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Draw all objects in a list

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So I'm looking to draw all objects from a list as the title implies. I would like to add to the list with a button, and then draw the object to the screen in a random location. My coding looks like:

[CODE]
public class Game1 : Microsoft.Xna.Framework.Game
{
GraphicsDeviceManager graphics;
SpriteBatch spriteBatch;
List<objects> allObjects = new List<objects>();
Random rand = new Random();
KeyboardState keyState = new KeyboardState();
public Game1()
{
graphics = new GraphicsDeviceManager(this);
Content.RootDirectory = "Content";
}
protected override void Initialize()
{
base.Initialize();
foreach (objects obj in allObjects)
obj.Initialize();
}
protected override void LoadContent()
{
spriteBatch = new SpriteBatch(GraphicsDevice);
foreach (objects obj in allObjects)
obj.LoadContent(Content);
}
protected override void Update(GameTime gameTime)
{
keyState = Keyboard.GetState();
// Allows the game to exit
if (GamePad.GetState(PlayerIndex.One).Buttons.Back == ButtonState.Pressed || keyState.IsKeyDown(Keys.Escape) == true)
this.Exit();
if (keyState.IsKeyDown(Keys.N))
addObject();
base.Update(gameTime);
foreach (objects obj in allObjects)
obj.Update(gameTime);
}
protected override void Draw(GameTime gameTime)
{
GraphicsDevice.Clear(Color.CornflowerBlue);
base.Draw(gameTime);
spriteBatch.Begin();
foreach (objects obj in allObjects)
obj.Draw(spriteBatch);

spriteBatch.End();
}
public void addObject()
{
objects newObject = new objects();
newObject.position.X = rand.Next(0, graphics.PreferredBackBufferWidth);
newObject.position.Y = rand.Next(0, graphics.PreferredBackBufferHeight);
allObjects.Add(newObject);
}
}
[/CODE]


My objects class is simple only holds 2 variables:

[CODE]
class objects
{
public Vector2 position = new Vector2(0,0);
public Texture2D spriteImage;
public void Initialize(ContentManager Content)
{

}
public void LoadContent(ContentManager Content)
{
spriteImage = Content.Load<Texture2D>("Sprites\\Square");
}
public void Update(GameTime gameTime)
{
}
public void Draw(SpriteBatch spriteBatch)
{
spriteBatch.Draw(spriteImage, position, Color.White);
}
}
[/CODE]


When I run this and press "n" to create a new object i get an error saying, "This method does not accept null for this parameter.
Parameter name: texture" So I assume that there is some problem with my Initialization. Is there a better way to go about doing this, does the initialization only happen once in main(). If that's the case do I have to just initialize every sprite I'm going to use and then make a copy of it when I create a new object.

While writing that I solved it adding onto the addObject:
allObjects.Add(newObject);
this.Initialize();
this.LoadContent();
I'm still going to post to see if there is a better way to do this? Edited by Monkeypoop

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Well if you know beforehand what textures you are going to use, one option would be to load your textures before hand and them pass them into your add object method.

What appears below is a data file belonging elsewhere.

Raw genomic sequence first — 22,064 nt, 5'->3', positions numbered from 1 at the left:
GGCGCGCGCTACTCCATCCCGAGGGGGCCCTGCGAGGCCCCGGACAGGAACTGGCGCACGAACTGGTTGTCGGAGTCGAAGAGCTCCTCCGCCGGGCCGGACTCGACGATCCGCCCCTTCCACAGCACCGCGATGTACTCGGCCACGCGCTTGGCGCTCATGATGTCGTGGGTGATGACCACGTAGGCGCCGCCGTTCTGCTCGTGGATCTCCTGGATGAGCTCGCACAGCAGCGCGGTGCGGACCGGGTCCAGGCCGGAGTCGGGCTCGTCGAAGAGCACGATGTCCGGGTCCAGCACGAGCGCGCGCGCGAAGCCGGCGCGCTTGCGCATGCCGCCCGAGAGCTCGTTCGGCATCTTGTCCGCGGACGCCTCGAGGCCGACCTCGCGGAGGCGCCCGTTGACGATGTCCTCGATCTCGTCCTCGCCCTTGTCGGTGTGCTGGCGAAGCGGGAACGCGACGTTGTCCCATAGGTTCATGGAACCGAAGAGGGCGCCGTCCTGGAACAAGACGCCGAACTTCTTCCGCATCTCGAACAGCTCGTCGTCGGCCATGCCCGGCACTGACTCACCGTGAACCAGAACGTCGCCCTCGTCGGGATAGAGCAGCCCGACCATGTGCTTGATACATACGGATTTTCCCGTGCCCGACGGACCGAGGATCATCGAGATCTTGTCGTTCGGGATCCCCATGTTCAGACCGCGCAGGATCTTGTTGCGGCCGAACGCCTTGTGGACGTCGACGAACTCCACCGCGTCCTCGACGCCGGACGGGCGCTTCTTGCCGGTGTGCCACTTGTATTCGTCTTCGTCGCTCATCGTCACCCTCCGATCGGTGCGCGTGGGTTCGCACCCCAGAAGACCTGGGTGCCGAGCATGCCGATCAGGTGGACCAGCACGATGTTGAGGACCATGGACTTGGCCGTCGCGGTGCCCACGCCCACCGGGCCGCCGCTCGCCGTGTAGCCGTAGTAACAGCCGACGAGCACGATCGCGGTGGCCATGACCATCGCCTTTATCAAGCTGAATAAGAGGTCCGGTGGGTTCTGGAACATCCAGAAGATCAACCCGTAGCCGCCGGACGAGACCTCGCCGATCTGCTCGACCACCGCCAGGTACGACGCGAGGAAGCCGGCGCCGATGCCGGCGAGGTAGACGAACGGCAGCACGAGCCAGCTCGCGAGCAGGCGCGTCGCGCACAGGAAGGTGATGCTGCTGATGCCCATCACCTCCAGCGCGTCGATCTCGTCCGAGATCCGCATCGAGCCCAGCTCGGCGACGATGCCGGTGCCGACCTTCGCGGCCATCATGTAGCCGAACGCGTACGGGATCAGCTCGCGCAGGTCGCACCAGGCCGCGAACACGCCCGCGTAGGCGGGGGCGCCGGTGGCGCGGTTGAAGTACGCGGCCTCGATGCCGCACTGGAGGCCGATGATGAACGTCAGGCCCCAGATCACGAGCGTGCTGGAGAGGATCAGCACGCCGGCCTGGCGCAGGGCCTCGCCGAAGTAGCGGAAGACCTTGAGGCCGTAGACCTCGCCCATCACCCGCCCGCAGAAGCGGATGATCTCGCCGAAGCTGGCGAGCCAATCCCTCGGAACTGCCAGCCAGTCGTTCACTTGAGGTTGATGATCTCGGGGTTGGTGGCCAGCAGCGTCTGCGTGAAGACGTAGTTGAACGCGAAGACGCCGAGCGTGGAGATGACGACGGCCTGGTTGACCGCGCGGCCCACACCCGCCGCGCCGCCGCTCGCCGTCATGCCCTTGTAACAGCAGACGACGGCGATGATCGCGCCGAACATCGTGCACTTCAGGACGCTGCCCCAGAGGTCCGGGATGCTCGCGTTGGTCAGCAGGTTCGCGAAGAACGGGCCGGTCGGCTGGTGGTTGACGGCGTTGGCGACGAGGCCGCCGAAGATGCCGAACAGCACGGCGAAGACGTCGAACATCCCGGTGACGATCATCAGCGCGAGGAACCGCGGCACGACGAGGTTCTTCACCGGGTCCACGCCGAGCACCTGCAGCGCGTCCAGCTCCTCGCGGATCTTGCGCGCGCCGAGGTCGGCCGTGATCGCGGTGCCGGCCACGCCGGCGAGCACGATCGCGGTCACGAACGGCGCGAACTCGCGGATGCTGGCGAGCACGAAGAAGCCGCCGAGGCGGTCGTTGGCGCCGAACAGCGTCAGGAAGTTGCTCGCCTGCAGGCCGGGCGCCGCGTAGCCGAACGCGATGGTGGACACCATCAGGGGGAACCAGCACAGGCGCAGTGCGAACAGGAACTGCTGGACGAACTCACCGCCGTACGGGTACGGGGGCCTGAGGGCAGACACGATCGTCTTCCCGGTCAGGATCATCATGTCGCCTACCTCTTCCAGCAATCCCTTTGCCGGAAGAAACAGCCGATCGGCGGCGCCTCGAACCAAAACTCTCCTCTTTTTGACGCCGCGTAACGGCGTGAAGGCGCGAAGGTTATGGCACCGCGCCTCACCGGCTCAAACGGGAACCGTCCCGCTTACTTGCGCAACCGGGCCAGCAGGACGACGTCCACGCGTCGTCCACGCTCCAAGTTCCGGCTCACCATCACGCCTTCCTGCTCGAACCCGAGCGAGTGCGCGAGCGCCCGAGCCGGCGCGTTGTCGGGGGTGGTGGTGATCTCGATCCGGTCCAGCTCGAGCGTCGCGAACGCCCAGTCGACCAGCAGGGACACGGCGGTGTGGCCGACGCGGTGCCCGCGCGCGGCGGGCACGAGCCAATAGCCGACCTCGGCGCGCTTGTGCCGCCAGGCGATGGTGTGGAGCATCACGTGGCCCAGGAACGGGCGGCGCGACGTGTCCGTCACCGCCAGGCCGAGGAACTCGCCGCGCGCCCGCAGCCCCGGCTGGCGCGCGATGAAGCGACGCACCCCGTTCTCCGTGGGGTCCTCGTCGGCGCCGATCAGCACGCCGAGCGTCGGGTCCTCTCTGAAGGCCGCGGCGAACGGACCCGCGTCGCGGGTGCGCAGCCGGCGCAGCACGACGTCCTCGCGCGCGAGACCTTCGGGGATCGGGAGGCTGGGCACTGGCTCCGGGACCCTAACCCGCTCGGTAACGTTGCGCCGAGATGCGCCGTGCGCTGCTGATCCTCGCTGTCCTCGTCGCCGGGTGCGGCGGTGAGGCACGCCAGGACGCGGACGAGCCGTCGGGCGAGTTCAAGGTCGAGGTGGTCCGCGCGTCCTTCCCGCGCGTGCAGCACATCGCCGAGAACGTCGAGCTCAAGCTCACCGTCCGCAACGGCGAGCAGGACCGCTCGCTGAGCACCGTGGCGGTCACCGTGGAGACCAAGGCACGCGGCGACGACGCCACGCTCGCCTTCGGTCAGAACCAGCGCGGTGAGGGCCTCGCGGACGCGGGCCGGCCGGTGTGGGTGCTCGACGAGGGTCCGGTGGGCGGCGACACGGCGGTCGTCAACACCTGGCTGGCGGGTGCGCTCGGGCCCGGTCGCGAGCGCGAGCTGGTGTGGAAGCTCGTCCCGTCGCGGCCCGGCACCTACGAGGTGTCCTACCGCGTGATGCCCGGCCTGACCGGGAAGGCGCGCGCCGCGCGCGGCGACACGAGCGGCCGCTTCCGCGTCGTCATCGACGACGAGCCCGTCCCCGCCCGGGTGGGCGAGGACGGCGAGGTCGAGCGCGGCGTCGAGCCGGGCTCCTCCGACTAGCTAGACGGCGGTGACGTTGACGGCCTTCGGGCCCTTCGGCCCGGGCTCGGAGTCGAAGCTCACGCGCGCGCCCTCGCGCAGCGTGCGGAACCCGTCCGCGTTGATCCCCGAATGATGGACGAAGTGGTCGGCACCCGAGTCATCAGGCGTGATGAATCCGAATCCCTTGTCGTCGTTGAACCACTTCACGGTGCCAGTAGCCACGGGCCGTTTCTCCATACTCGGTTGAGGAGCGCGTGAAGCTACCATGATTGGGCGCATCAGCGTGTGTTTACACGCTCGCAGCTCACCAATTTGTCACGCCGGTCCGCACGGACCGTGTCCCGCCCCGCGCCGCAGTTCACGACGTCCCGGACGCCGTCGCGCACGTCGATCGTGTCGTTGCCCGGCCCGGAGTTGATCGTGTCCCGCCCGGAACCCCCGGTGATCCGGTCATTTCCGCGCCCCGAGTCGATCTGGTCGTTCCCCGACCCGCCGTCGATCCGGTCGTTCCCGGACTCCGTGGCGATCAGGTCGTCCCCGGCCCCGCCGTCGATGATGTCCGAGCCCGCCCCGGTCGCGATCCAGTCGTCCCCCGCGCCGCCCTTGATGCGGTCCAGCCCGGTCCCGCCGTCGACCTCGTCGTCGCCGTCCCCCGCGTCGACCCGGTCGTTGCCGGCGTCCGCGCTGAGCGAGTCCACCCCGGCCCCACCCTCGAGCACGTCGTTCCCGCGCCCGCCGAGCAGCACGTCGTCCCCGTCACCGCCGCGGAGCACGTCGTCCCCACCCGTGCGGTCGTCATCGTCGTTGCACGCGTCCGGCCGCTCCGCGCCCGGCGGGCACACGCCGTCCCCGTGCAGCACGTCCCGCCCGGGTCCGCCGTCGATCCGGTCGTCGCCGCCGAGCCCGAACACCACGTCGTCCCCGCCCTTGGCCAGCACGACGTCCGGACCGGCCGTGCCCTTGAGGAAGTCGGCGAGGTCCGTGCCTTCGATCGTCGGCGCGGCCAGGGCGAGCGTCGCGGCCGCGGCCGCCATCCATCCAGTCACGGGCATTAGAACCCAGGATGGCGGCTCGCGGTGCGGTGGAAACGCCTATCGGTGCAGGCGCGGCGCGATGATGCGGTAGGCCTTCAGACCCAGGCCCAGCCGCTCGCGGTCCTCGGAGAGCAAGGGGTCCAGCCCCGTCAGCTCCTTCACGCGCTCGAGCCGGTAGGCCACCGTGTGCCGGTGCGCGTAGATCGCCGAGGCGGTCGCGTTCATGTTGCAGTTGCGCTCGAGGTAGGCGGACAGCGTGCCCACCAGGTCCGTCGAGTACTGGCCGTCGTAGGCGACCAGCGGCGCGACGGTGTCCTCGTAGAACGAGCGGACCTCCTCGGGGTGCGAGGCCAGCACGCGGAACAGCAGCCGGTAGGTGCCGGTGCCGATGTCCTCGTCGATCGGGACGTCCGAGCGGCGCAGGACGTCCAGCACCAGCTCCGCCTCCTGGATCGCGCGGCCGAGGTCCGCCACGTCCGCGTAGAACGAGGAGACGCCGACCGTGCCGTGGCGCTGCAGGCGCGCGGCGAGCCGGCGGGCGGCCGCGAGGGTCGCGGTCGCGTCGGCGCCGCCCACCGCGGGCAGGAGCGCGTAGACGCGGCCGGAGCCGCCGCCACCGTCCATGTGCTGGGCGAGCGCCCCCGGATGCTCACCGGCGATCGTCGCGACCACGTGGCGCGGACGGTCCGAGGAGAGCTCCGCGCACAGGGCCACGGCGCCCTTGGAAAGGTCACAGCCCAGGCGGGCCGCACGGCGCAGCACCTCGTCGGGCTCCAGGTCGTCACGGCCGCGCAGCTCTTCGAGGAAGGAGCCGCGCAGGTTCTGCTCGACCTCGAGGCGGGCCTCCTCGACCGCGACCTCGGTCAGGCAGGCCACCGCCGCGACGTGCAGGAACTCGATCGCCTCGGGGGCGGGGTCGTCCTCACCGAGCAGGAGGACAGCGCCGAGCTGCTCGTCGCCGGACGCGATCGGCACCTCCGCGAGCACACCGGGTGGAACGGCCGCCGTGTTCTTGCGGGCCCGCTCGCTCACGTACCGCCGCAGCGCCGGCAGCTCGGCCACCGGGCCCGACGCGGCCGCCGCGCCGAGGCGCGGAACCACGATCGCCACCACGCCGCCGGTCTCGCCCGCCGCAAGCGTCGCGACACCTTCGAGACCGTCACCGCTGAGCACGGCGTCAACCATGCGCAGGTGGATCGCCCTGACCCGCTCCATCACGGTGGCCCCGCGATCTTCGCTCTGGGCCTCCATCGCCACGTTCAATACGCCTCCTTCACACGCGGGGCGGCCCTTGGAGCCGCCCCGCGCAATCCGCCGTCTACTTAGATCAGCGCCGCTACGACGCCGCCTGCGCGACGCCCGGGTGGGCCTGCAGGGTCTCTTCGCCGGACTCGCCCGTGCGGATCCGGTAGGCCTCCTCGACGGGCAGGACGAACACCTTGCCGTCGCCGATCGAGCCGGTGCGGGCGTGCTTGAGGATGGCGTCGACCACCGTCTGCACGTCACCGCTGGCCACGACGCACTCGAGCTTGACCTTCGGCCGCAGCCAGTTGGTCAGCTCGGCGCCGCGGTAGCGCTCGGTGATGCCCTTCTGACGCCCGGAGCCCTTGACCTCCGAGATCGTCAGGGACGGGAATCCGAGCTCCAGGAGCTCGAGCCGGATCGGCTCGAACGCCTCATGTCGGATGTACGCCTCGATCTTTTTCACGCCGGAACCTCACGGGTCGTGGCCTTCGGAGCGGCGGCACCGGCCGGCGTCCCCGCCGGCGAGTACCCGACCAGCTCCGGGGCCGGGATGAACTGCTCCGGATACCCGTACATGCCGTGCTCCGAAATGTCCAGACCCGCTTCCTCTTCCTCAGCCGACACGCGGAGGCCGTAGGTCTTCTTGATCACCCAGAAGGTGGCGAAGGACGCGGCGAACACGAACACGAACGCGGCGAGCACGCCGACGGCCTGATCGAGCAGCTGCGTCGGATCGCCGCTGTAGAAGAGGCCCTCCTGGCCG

Alternatively, you could populate your object list before you press n, and call each object's LoadContent in your main LoadContent method before you even enter your main game loop.


Edit:

Thought I should actually answer your question. The reason you were getting the error( which what I posted above would correct) is because your main Initialize and LoadContent methods are called before you have added objects into your list. Basically when you press n you are populating your list of objects but never actually calling either of these methods. That's why you had to make your changes into the code to get it to work. Edited by Jebbles

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[quote name='Monkeypoop' timestamp='1339462447' post='4948353']
I'm still going to post to see if there is a better way to do this?
[/quote]

Yes, define a default (and possibly custom) constructor for your "objects" class, instead of using the default that's silently written for you (under the hood).
Something like this would suffice:

[CODE]
public objects()
{
this.position = new Vector2(0,0);
this.spriteImage = Content.Load<Texture2D>("Sprites\\Square");
}

public objects(Vector2 position, Texture2D spriteImage)
{
this.position = position;
this.spriteImage = spriteImage;
}
[/CODE]
That provides you both the default (with no arguments) and a constructor that would let you define position and texture at the time of creation (a bit more flexible).

IMHO, it's a good practice to get into to define your constructor(s) for every class you write. Even if it's empty, having one in place gives you somewhere to add code when/if you need to. Edited by BCullis

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This topic is 2012 days old which is more than the 365 day threshold we allow for new replies. Please post a new topic.

If you intended to correct an error in the post then please contact us.

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